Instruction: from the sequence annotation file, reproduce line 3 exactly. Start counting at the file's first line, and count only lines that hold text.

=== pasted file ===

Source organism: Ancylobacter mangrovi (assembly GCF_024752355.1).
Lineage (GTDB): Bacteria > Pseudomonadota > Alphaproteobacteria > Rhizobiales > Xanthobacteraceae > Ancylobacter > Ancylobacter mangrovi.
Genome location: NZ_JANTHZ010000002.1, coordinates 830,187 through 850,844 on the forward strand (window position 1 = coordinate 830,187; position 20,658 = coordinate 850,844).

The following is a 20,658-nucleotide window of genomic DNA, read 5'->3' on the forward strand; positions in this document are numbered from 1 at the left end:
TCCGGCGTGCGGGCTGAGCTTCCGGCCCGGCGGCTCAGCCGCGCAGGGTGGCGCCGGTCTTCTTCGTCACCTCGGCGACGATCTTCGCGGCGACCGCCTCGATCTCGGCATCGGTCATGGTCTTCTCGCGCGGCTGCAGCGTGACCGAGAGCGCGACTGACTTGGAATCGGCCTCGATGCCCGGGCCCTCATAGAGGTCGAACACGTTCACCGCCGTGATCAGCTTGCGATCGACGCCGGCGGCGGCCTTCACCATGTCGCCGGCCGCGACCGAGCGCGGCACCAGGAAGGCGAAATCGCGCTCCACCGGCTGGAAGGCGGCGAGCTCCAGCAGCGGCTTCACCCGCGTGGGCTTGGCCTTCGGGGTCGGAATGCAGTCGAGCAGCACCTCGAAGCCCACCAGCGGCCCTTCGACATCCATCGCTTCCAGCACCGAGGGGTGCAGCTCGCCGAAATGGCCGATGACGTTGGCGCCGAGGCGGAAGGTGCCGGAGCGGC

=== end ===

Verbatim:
Genome location: NZ_JANTHZ010000002.1, coordinates 830,187 through 850,844 on the forward strand (window position 1 = coordinate 830,187; position 20,658 = coordinate 850,844).